A close up photograph of a mobile phone showing the Bureau of Meteorology's page on the Facebook app.

A disclaimer is shown on the bottom of Australia's Bureau of Meteorology page on the Facebook app, Feb. 18, 2021.


Kiichiro Sato/AP

Top of The World — our morning news roundup written by editors at The World. Subscribe here.

If you live in Australia, your Facebook feed looks very different as of Thursday. Tech giant Facebook blocked the viewing and sharing of national or international news on its platform. It preempts a proposed law that would require the company to negotiate compensation deals with media publishers in exchange for showing their content. In addition to the blocking of news from appearing on the platform in Australia, users of the social network elsewhere in the world are now unable to share posts from Australian news outlets.

The groundbreaking legislation being debated in the Australian Parliament, which also targeted Google, involves creating a panel to make the pricing decisions. The laws are expected to pass this week.

Both platforms have condemned new legislation but have now taken different approaches to dealing with it. Google, which threatened to make its search engine unavailable in Australia, struck multimillion-dollar deals to pay for journalism with news organizations including Seven West Media and Rupert Murdoch’s News Corp.

The Australian legislation was drafted in response to demands from content-producing organizations that internet companies should share advertising revenue connected to news reports and other content that appears on their websites or is shared by users. The calls for compensation from news organizations comes after years of downsizing while billions of dollars were made by Google and Facebook in digital advertising.

What The World is following

One student was killed Wednesday by gunmen wearing military uniforms in an attack on a boarding school in Nigeria’s north-central Niger State. Officials say at least 40 other schoolboys, teachers and staff were abducted in the raid. No group has come forward to claim responsibility, but many believe it was one of the increasingly powerful and heavily armed bandit groups in the region.

And, during a high-level meeting of the UN security Council, Secretary-General António Guterres criticized the global distribution of COVID-19 vaccines for being “wildly uneven and unfair.” Guterres warned that 10 countries have administered 75% of all vaccinations. He called for an urgent Global Vaccination Plan to bring together those with power to ensure equitable vaccine distribution. The pandemic has infected more than 110 million people and killed at least 2.4 million.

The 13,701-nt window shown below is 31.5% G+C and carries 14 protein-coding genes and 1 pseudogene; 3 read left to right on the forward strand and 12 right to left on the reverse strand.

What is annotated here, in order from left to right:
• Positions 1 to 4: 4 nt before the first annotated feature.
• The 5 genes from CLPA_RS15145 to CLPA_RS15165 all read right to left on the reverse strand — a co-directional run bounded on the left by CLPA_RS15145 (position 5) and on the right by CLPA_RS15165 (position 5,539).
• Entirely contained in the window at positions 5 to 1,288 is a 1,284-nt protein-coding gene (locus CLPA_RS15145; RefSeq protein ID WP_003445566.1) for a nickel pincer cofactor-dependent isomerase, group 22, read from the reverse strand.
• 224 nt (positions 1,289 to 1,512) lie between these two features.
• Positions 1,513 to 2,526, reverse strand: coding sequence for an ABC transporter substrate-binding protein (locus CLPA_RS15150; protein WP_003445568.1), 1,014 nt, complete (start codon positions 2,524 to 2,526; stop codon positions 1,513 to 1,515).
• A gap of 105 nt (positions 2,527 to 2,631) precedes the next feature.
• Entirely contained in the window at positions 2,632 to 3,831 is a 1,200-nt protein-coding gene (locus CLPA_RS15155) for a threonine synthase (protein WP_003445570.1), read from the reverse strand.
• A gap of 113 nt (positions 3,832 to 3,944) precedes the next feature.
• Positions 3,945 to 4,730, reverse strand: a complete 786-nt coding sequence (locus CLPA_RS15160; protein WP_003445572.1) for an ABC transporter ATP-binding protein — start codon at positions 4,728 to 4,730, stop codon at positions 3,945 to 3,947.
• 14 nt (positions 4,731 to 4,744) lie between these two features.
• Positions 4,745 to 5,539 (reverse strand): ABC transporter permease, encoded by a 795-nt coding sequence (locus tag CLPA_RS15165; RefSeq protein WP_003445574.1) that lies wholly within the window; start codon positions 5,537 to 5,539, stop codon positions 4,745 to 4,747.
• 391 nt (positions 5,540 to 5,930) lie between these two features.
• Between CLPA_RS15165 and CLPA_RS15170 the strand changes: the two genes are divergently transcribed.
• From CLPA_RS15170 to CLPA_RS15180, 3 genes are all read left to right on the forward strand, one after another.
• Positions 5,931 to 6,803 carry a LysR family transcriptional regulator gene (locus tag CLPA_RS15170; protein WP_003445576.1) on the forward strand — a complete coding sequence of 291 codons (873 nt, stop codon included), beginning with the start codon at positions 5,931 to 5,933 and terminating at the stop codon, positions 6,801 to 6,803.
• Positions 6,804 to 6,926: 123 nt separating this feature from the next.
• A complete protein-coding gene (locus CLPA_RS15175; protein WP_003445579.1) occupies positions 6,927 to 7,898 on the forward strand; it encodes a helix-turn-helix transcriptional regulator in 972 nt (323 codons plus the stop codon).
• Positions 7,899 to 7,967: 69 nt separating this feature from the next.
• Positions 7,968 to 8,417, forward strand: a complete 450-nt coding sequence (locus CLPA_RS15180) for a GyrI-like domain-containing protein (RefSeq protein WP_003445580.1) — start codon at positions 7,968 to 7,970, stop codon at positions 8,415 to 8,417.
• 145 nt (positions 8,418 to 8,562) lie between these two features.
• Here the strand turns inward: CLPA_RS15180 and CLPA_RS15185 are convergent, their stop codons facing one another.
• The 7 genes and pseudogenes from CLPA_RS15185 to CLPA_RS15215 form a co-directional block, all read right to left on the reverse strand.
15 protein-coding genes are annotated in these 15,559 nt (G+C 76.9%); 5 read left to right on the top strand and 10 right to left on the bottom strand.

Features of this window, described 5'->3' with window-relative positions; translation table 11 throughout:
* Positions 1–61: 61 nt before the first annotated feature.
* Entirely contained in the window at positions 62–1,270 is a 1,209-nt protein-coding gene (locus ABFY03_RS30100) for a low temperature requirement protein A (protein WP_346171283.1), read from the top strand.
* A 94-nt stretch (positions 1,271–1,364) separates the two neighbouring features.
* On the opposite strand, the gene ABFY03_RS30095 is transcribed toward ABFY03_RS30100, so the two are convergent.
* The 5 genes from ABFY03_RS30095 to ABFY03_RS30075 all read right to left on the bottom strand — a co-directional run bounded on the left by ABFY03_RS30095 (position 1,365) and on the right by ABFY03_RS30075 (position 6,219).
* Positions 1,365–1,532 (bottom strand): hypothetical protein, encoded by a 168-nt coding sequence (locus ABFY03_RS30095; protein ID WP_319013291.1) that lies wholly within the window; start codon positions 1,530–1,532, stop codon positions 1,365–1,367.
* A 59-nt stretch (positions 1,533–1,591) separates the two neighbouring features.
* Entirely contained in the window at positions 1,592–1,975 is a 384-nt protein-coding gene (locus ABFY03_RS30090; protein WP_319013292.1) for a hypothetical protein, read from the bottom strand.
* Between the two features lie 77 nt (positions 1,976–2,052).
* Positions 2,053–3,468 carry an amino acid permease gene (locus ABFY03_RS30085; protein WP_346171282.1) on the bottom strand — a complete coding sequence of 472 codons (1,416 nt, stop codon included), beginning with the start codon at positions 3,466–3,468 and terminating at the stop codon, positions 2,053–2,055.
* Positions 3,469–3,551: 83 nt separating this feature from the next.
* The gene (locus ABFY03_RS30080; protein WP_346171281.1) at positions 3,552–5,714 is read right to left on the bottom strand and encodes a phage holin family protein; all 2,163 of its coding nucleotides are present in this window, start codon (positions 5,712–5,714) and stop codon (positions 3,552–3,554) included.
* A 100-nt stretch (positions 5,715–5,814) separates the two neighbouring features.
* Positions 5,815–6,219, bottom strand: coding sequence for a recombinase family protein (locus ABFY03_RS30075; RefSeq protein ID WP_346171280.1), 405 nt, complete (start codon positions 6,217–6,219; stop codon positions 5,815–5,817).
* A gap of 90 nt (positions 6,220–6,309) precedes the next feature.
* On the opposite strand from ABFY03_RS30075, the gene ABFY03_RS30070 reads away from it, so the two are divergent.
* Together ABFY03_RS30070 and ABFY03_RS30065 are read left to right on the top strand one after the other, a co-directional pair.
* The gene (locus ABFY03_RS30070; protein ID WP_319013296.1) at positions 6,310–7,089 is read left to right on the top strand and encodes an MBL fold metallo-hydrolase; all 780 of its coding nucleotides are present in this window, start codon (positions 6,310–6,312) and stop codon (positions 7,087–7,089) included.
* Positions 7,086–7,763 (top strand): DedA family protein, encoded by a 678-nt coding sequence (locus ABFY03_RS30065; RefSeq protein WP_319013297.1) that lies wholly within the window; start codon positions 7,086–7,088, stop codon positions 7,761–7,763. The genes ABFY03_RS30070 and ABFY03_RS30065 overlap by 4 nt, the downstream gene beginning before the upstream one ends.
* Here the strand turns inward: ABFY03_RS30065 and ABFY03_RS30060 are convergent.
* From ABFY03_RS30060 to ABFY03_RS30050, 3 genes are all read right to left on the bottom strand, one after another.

From The World

Is France ‘sleepwalking' into voting for the far-right?

French far-right leader Marine Le Pen has kept a relatively low profile over the last 12 months. Unlike other populist party leaders in Europe, she hasn’t condemned government-imposed lockdowns or spouted anti-vaccine conspiracy theories.

As French President Emmanuel Macron faced mounting public anger over the country’s high death toll from the coronavirus, Le Pen appeared to struggle to find her political voice. But, in recent weeks, that’s all changed and the National Rally leader is back in the headlines.

In Myanmar’s uprising, some fight for more than just 'democracy'

A Feb. 1 army coup voided a five-year experiment in which generals shared power with elected officials, most notably Aung San Suu Kyi, the most famous person from Myanmar.

The generals, most of whom are ethnically Burmese, have immense power but little public support. Their coup has enraged much of the population, from the mountains to the sea.

Bright spot

Nearly a year after WHO declared the coronavirus outbreak a pandemic, travel remains an impossibility. But people around the world are finding escape in their lockdowns (🎧) and closed borders by tuning into different international radio stations. It's all made possible by Radio Garden.

A screen grab of the website Radio Garden showing the radio options in Perth, Austrlia.

In case you missed it

Listen: South Africa coronavirus vaccination campaign underway after rocky start

A small crowd of people are shown standing shoulder-to-shoulder, viewed through glass in a photo taken from below.

Health care workers look through a window at a hospital in Cape Town, South Africa, during the rollout of the first batch of Johnson and Johnson vaccines in the country.


Nardus Engelbrecht/AP

There were cheers and applause on Wednesday in Johannesburg, South Africa, where the country's first coronavirus vaccines were administered after the country’s national rollout was halted after a complicated and disappointing start. And, the United Kingdom on Wednesday approved the world's first coronavirus human challenge study. Also, Peter Gabriel has re-recorded his classic song “Biko” with help from musicians around the globe to continue raising awareness about racism.

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